HALLOWELL — City officials bidding to make Hallowell a more age-friendly city continue to make improvements to conform with the AARP’s eight domains of livability that influence the quality of life for older adults.

City Manager Nate Rudy and intern Clio Barr are leading the effort that got a boost this year when Hallowell received a $6,000 grant from AARP to begin an age-friendly action plan and become one of 39 communities in the organization’s Network of Age-Friendly Communities.

Berwick, Biddeford, Kennebunk, Portland, Saco, Westbrook and Yarmouth are among the communities in southern Maine that belong to the network.

“AARP has been a trailblazer on livability and they have established a brand around trying to help communities make decisions on how to make the town more livable, people- and pedestrian-friendly, and also to increase outreach and communication with older folks,” Rudy said.

Rudy said more than 30 percent of residents are over 60, which is a higher-than-average number for Maine. That means a lot of people who have had careers and experiences might have extra time they can dedicate to serving on committees and sharing their knowledge.

A large number of them already are taking part in municipal government, from attending and speaking at meetings to serving on boards and committees, but some don’t want that much involvement yet still want to be heard. Rudy said the city is thinking of more ways to continue reaching out to them.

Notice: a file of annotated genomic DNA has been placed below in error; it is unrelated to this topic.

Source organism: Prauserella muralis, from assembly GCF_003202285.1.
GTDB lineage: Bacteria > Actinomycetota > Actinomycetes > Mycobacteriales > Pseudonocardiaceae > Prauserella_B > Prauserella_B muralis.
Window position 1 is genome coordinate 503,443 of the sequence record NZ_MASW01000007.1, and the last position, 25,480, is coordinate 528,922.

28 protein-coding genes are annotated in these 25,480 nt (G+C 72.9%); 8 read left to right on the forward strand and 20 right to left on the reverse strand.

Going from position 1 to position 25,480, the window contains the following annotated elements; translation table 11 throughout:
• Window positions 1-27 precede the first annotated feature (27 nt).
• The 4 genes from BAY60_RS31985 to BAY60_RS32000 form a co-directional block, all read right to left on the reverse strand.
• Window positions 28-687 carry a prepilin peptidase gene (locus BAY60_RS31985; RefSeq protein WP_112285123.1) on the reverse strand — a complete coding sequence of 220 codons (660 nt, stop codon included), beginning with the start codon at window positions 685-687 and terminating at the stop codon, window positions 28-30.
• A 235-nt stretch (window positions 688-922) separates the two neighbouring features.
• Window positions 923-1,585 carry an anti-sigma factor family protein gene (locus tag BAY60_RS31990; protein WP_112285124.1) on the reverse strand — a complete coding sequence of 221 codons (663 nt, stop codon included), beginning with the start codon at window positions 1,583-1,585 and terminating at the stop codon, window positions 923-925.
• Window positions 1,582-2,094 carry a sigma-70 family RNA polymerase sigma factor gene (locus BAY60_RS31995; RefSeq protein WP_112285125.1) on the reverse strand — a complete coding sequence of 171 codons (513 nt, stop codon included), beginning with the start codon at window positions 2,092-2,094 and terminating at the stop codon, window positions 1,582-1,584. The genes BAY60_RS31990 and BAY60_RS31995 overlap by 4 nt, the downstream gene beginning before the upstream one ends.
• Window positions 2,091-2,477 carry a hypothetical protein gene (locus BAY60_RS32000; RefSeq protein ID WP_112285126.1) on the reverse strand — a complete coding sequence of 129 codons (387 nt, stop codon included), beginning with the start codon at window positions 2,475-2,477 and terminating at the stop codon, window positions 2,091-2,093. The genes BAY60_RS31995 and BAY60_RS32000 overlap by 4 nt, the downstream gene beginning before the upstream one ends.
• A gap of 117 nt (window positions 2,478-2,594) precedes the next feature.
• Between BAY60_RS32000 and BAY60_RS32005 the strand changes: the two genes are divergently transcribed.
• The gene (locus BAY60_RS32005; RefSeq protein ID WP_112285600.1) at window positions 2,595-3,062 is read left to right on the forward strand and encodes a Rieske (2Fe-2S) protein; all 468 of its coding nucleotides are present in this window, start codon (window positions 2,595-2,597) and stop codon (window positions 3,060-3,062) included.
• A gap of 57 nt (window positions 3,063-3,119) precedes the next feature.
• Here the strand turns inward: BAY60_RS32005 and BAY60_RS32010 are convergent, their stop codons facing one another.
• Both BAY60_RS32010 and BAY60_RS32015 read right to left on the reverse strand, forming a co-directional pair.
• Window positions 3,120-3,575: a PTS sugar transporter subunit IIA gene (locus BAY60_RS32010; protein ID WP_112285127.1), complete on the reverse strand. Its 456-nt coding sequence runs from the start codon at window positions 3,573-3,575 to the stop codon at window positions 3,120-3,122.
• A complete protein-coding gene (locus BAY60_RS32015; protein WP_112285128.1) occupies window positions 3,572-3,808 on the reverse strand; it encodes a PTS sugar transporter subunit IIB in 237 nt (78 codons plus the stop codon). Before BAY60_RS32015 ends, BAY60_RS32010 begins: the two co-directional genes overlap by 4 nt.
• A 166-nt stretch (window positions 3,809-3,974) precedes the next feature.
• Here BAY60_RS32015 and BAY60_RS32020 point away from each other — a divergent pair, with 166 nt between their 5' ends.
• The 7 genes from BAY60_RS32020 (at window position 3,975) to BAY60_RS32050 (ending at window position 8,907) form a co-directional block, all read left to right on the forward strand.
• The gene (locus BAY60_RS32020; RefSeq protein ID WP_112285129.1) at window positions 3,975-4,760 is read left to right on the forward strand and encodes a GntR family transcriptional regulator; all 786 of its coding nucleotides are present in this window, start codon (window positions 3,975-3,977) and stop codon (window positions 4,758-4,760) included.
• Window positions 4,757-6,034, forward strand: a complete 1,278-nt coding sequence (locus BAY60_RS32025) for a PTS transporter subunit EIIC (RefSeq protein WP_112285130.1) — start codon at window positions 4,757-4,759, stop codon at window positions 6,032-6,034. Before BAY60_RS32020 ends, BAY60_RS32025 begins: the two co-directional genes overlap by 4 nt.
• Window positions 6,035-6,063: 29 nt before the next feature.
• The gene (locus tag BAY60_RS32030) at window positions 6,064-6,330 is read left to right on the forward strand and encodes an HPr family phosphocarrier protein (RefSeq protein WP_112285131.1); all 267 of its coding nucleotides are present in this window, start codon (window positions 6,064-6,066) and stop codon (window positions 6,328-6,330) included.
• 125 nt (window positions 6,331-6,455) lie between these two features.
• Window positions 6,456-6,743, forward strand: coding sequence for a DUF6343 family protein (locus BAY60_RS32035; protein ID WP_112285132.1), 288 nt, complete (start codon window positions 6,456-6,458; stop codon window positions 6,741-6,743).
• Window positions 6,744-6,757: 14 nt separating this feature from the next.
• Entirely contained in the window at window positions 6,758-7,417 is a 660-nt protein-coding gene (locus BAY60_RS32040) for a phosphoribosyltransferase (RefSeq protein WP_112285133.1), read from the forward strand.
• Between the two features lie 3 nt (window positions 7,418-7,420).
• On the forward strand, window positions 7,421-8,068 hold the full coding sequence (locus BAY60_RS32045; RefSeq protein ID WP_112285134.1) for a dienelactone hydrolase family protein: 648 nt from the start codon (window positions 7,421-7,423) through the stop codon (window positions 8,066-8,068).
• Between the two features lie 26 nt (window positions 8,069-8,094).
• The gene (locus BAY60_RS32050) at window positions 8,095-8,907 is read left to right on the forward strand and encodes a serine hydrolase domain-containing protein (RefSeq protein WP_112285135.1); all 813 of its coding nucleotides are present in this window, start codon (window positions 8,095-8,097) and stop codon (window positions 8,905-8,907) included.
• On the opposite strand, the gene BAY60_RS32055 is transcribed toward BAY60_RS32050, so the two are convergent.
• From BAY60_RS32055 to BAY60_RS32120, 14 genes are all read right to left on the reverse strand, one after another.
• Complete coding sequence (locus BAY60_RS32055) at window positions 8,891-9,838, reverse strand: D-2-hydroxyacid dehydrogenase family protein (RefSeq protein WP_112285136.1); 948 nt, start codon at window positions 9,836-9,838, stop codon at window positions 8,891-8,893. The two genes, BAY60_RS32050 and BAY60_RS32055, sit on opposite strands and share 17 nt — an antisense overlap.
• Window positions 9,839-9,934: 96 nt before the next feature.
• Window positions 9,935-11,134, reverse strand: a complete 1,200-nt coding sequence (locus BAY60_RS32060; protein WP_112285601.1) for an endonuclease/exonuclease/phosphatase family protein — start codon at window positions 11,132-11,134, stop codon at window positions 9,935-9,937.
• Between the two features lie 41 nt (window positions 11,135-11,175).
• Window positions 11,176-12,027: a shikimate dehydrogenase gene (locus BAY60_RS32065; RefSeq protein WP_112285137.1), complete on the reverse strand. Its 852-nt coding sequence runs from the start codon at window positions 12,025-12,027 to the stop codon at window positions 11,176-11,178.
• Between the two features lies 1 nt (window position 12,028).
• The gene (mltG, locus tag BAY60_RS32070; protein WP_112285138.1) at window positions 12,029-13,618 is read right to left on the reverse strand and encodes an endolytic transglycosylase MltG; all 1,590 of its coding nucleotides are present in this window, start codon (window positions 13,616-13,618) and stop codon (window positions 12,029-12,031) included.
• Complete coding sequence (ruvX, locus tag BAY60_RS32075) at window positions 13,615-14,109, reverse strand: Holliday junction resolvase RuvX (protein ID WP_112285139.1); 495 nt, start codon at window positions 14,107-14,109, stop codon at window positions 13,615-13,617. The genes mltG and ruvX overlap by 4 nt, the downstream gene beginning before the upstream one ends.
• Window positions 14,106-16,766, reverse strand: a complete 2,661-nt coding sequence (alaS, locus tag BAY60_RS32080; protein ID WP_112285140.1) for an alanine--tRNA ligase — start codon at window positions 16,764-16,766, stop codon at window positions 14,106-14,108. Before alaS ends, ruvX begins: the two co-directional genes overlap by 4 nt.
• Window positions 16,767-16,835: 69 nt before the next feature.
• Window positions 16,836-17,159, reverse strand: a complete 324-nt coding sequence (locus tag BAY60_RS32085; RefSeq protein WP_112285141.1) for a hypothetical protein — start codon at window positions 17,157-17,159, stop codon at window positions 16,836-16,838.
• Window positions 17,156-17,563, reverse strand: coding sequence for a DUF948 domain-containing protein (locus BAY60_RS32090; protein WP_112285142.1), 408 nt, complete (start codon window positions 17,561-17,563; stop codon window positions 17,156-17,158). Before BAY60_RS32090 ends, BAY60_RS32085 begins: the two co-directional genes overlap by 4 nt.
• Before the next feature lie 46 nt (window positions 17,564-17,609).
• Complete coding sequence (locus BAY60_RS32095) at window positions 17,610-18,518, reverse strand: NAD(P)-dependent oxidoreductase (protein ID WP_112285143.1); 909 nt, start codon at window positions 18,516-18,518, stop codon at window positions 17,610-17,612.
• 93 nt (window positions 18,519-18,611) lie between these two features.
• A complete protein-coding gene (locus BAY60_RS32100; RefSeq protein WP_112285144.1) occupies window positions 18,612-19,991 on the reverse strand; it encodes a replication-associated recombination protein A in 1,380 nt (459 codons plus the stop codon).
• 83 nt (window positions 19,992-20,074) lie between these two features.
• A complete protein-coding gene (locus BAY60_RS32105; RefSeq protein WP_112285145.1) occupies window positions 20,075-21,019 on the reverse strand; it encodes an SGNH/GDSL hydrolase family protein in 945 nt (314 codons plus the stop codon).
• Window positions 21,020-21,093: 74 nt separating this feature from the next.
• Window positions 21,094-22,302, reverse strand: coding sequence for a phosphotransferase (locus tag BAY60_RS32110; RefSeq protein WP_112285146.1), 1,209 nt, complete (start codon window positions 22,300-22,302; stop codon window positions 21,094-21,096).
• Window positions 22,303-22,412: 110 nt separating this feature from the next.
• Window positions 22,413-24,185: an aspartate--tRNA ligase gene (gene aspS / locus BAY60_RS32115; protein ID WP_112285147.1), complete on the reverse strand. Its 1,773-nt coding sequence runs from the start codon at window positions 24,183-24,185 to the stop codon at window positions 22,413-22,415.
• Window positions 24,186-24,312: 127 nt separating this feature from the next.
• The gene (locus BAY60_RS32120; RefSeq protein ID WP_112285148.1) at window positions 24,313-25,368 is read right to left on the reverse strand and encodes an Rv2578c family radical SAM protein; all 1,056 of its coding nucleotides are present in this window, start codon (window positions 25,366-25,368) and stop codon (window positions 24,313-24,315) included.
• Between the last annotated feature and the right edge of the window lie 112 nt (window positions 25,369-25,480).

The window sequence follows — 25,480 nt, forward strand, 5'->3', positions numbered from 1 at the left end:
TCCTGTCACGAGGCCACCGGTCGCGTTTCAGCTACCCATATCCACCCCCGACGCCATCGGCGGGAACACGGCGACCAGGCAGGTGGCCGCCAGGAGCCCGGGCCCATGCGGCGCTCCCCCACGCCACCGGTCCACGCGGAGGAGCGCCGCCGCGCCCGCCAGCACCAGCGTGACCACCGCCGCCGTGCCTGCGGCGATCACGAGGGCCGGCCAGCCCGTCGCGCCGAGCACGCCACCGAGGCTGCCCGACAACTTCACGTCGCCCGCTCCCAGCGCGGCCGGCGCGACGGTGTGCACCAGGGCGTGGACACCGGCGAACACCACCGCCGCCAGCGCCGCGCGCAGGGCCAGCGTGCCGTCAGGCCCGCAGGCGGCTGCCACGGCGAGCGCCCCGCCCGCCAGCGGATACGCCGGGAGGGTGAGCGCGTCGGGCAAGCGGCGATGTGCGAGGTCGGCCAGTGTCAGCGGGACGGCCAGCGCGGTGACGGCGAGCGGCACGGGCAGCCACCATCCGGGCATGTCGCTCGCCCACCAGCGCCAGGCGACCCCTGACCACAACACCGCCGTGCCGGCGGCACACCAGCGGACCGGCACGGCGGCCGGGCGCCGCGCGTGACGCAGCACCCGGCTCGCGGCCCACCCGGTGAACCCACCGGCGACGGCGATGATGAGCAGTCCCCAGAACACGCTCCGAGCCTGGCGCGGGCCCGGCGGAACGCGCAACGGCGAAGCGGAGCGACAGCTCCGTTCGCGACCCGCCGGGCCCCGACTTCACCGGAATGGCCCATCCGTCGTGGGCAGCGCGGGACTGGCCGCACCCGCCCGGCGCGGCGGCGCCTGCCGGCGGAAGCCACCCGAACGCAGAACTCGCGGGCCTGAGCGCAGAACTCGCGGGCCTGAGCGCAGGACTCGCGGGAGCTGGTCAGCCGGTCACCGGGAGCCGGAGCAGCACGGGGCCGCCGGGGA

The city has demonstrated success in a number of the AARP’s eight domains of livability: outdoor spaces and buildings, transportation, housing, social participation, respect and social inclusion, civic participation and employment, communication and information, and community and health services.

There are ample outdoor spaces, there is a high level of social participation among residents, and the city adopted a resolution to be known as a “welcoming city” earlier this year.

The city can improve in the areas of communication and housing, Rudy said.

“I’ve heard a number of people say they want the city to improve its communications outreach,” he said. “The council formed a communications committee, and we’re looking at the ways we reach out and the ways we can improve that within our budget.”

Community Housing of Maine has pledged to convert a building on the Stevens Commons campus into affordable senior housing, something the city set as a goal when it discussed what it was looking for from a potential developer of the 54-acre campus off Winthrop Street.

Barr, a student at Bates College who grew up in Hallowell and graduated from Hall-Dale High School, is leading the effort to gauge the city’s age-friendliness using a survey available online and around the city and through focus groups.

Jason Pafundi can be contacted at 621-5663 or at:

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Twitter: @jasonpafundiKJ